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Zapatistas Orozco Analysis

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Jose Orozco was an influential social realist painter who painted his most celebrated murals after the Mexican Revolution. His murals (and other Mexican artists’ work) inspired the political programs by Franklin D Roosevelt, in the United States, to encourage the employment of unemployed Mexican artists through the development of the Public Works for Artist Project that was under the Work Administration Program. Orozco did not glorify the Mexican revolution or its rebel leader Zapata and his peasant followers, Orozco, however stayed true to his art style by creating symbolic and caricaturist images which depicted the struggles and suffering of Zapata and the Zapatistas (his followers). In the painting, Zapatistas, Orozco depicts Zapatista and his peasant followers going into their last battle in Morelos. In Morelos, Zapatistas lost many of his followers and also succumb to his injuries and died. The painting’s scene may have…show more content…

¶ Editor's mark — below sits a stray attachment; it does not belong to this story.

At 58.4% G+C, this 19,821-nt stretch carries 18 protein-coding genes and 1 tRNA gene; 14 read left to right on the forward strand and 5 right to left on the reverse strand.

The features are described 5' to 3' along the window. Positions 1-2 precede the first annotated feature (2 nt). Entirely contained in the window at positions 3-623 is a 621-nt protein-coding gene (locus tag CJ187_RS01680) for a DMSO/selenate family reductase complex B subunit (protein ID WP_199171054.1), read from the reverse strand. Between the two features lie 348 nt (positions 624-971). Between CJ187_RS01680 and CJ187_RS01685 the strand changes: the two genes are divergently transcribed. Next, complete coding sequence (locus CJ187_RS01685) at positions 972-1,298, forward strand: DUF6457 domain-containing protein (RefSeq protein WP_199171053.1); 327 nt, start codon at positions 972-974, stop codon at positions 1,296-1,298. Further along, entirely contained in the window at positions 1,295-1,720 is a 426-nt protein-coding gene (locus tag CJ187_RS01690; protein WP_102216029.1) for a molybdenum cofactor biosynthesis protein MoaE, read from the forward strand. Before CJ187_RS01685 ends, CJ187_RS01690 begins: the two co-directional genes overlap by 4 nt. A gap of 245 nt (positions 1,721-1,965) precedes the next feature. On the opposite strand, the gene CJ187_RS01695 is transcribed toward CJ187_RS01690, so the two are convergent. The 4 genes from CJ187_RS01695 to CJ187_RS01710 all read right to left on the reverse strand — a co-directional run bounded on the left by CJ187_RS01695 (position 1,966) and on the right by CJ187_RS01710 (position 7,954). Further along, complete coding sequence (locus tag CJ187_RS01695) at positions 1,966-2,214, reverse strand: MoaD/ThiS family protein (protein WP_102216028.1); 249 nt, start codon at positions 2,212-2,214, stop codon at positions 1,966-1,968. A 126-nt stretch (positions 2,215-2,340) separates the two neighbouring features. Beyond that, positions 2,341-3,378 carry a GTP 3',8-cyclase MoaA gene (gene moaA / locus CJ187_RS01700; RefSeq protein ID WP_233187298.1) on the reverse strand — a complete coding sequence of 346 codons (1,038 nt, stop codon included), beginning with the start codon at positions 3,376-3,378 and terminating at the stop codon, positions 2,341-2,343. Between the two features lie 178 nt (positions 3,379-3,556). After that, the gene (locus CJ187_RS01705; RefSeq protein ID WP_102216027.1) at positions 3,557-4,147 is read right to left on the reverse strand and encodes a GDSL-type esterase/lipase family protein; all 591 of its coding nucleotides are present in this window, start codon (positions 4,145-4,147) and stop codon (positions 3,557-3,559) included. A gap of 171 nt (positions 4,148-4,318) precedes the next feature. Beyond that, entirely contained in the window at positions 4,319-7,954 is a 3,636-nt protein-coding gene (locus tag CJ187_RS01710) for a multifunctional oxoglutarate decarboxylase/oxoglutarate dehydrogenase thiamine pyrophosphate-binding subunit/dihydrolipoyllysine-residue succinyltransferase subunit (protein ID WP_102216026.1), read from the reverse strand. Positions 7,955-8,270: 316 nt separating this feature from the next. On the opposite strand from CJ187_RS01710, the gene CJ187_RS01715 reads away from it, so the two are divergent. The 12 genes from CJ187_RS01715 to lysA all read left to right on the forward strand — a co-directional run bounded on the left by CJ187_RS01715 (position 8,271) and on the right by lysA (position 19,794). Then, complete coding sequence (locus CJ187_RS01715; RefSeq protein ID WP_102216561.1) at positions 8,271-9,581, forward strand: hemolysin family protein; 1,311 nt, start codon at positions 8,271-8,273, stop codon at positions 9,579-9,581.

As a result Zapata joined the resistance by campaigning rights for all villagers, but was then arrested due to his actions. After being pardoned Zapata continued his work and recruited a group of followers called the Zapatistas. Zapata then asked President Madero to reform the land that had been taking away from the villagers, but in response President Madero offered that the Zapatistas put down their arms and in return Zapata would get the currency to buy back the land himself, which Zapata instantly refused. As a result, after the assassination of President Madero by General Victoriano, who soon replaced him as President, he offered Zapata to unite their troops. Zapata unsurprisingly refused the offer. Since Zapata refused the offer, later in 1914 the Zapatistas were able to drive of Huerta and his troops out of the country and finally gain the justice they were fighting
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